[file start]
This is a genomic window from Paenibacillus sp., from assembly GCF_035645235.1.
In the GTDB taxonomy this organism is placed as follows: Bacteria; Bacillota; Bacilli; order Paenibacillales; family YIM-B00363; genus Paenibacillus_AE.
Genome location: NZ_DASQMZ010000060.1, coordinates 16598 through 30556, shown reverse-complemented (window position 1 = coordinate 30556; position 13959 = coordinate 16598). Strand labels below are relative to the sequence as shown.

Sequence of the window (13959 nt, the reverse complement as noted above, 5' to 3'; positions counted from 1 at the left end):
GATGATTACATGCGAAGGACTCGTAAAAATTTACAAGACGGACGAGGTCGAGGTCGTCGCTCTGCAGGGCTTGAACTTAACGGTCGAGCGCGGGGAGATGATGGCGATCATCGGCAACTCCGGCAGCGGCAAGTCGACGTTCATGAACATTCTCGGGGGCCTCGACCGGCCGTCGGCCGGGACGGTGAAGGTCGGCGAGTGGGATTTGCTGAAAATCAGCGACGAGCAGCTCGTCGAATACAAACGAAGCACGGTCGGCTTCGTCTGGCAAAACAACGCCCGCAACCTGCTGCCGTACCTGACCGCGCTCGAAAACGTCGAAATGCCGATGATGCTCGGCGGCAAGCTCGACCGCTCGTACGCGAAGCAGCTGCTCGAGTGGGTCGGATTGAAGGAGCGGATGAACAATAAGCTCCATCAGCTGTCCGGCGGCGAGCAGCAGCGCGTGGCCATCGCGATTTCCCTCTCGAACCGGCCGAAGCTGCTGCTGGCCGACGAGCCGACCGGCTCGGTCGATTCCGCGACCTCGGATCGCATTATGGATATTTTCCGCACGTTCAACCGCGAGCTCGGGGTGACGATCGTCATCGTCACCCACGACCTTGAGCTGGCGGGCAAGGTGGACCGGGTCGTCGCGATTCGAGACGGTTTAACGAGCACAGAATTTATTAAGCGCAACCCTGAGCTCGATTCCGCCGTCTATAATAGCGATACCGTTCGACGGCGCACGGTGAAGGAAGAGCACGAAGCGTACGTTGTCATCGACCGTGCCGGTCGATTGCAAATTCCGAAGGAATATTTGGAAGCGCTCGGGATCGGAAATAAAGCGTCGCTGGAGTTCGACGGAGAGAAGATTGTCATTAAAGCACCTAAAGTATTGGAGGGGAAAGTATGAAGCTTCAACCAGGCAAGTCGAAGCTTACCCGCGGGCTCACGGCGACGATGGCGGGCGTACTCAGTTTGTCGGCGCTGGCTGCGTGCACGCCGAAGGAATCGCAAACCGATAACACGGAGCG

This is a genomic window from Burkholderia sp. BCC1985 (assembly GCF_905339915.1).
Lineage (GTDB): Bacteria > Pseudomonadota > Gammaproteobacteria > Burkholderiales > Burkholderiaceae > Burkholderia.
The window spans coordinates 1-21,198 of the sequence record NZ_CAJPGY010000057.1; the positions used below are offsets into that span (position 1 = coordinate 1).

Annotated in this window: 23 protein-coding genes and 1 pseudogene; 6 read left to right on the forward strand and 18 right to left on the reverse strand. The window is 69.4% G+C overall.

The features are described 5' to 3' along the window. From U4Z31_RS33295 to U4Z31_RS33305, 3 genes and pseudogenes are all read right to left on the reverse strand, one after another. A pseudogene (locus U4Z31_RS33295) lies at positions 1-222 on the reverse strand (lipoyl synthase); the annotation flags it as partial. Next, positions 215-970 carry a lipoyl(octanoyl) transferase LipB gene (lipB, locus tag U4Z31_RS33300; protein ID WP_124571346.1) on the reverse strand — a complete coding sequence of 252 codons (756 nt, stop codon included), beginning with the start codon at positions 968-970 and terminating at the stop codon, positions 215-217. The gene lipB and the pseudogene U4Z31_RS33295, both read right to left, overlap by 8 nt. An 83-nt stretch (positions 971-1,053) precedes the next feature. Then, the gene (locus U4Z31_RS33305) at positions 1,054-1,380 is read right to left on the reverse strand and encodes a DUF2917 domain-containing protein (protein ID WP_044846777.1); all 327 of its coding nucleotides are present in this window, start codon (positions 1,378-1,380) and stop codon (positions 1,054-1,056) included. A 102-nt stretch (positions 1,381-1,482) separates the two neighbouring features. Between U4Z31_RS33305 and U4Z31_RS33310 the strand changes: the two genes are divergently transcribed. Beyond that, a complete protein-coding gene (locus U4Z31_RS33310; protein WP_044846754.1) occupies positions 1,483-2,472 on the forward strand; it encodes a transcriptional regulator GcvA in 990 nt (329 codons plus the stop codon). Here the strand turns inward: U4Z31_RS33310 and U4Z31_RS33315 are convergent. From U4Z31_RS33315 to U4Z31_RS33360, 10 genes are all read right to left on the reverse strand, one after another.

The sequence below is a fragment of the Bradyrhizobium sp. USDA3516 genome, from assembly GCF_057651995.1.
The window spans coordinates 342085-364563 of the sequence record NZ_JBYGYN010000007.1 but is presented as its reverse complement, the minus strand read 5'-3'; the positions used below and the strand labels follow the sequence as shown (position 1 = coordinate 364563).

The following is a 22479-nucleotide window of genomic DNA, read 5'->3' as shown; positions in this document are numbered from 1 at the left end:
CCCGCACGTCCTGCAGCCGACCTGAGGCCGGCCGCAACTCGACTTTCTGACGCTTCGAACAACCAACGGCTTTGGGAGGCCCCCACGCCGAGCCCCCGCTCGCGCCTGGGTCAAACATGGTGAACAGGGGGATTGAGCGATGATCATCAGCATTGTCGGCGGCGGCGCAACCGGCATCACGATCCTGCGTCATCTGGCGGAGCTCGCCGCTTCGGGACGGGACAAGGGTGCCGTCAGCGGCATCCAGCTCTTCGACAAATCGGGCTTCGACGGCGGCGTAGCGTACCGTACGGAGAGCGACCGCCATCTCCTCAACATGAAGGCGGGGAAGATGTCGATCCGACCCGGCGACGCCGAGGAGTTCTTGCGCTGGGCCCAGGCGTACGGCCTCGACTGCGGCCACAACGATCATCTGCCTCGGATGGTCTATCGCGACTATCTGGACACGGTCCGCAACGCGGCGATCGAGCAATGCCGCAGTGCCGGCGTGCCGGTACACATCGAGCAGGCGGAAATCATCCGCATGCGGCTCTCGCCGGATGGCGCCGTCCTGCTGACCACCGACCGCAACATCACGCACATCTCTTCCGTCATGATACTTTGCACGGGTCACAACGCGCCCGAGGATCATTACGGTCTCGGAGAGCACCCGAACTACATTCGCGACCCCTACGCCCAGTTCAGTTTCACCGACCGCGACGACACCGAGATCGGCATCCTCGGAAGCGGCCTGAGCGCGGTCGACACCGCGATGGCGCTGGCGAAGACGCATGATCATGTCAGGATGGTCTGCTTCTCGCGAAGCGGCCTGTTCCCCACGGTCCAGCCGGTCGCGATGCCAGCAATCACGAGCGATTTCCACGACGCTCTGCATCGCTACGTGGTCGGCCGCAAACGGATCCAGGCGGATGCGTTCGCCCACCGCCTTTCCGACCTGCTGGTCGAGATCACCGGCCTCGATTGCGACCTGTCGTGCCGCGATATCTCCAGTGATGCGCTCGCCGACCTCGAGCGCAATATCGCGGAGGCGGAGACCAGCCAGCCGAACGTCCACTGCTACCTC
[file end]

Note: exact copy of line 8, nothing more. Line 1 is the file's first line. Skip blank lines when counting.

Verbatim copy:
The window spans coordinates 1-21,198 of the sequence record NZ_CAJPGY010000057.1; the positions used below are offsets into that span (position 1 = coordinate 1).